Jagwar Ma LSD Dance Moves Feature Story Interview from Under the Radar | Under the Radar - Music Magazine
Wednesday, November 25th, 2020  

Jagwar Ma

LSD Dance Moves

Jun 26, 2013 Issue #45 - Winter 2013 - Phoenix Photography by Cybele Malinowski Bookmark and Share


Enjoying toast and a cup of tea for breakfast in the Sydney suburb of Chippendale, Australian native Gabriel Winterfield humbly acknowledges that he's not a good dancer. He's quick to note, however, that this hardly stops him from engaging in the act. "I really just like dancing," he says. "I'm really bad, but I really, really enjoy moving."

These days, much of Winterfield's impetuous choreography comes as a result of the unique strain of psychedelic pop that he and songwriting partner Jono Ma have developed as Jagwar Ma. The two forged a friendship several years ago when their former bands regularly crossed paths on tour. In 2011, they decided to collaborate on a one-off song called "Come Save Me." Winterfield remembers, "We put it up on YouTube as a bit of an experiment, like, 'All right, let's see if this works.'"

After getting an unexpectedly strong online response, the two gave the track a more polished treatment and released it as a proper single, which eventually earned the most-played spot on Australia's premiere radio station, Triple J. Commenting on their success, Winterfield says, "These last 12 months have been about making sure we could back it up."

To record their full-length debut, Howlin, Winterfield and Ma flew halfway around the world to the French countryside, taking residence in an abandoned church and recording in the attic of the property's convent. In their secluded state, the two friends worked utilizing a series of musical volleys, with Ma providing the backdrop of samples, MPC loops, and 808 sequences and throwing them at Winterfield, who in turn sang a chorus or played a guitar riff to throw right back to Ma to build even further. They oftentimes got so involved in their back-and-forth technique that the songs would morph into epic escapist jams.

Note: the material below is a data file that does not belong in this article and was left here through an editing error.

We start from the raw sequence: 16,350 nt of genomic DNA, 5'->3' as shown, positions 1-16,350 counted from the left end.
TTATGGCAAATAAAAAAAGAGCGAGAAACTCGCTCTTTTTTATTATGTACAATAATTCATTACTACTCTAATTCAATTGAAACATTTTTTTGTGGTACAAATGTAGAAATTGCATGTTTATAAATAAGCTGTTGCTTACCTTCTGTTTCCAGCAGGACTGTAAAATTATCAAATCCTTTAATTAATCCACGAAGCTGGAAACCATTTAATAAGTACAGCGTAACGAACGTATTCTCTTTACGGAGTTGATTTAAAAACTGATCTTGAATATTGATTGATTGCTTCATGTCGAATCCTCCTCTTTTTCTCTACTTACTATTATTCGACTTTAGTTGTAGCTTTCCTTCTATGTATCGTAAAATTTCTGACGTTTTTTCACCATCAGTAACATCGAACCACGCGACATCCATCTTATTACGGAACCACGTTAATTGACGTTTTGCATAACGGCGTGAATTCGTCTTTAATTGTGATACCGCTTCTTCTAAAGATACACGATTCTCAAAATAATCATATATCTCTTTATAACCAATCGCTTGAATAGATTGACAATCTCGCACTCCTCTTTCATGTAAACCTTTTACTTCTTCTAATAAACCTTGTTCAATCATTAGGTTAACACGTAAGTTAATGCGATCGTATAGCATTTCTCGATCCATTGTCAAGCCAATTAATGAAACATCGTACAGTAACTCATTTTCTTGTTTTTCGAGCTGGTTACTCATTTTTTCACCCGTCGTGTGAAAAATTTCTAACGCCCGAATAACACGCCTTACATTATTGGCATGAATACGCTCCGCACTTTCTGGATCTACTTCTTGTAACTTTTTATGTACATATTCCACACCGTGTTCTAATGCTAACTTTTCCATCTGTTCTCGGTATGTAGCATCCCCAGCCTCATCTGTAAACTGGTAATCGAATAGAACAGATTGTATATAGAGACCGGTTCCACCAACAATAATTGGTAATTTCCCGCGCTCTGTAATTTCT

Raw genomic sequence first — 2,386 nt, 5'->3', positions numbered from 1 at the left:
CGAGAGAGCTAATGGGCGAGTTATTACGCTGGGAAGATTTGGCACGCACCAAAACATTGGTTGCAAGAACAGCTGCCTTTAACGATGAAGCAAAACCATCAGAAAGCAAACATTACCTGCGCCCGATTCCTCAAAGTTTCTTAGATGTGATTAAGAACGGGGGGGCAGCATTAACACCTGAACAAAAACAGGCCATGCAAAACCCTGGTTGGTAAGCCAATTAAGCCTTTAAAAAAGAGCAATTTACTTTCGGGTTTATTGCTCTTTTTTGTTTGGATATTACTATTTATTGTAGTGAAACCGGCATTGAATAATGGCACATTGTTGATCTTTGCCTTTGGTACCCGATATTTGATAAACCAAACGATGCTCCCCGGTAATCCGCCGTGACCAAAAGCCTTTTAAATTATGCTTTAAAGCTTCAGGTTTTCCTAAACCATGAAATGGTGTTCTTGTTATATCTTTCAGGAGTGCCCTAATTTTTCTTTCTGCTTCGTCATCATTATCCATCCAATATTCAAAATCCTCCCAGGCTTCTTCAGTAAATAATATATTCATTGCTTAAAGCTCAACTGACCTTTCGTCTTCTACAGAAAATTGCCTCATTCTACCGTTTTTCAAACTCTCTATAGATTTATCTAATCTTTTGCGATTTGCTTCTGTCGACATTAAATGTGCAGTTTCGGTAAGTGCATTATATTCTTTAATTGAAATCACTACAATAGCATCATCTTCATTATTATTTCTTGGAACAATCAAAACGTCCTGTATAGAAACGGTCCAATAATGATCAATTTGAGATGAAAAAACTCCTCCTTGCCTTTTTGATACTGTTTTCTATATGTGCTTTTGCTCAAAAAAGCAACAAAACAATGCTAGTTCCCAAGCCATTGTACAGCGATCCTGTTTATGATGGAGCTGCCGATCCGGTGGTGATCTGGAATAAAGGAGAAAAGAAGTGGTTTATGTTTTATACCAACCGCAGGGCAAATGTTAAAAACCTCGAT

"That happened a lot," says Winterfield. "It would start out as a normal song and then we would just leave the beat running and enjoy the song for another five minutes. At times, the second half of a song actually started becoming something else. There are some songs where we need to cut the tail off and decide whether we'll actually keep it or make it something else. The track listing is going to be interesting."

With a sound that brings to mind the fluid, rabbit-hole-diving grooves of Screamadelica-era Primal Scream and the electronic beats of The Avalanches, Winterfield and Ma hope that listeners will feel the impulsiveness of the compositions and the need to move as much as they did while making them.

"I think we both sort of realized that if we were going to make music that was going to make people dance, then we had to be dancing while we were making the music," says Winterfield. "So we didn't stay still the whole time we were making the album. It was normally the tape would be running and Jono would be dancing around on his synths and his drum machines, and then I'd be cutting shapes in front of the vocal microphone, and it was like we were at the biggest rave ever but there was just the two of us."

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[This article originally appeared in Under the Radar's March/April 2013 print issue.]



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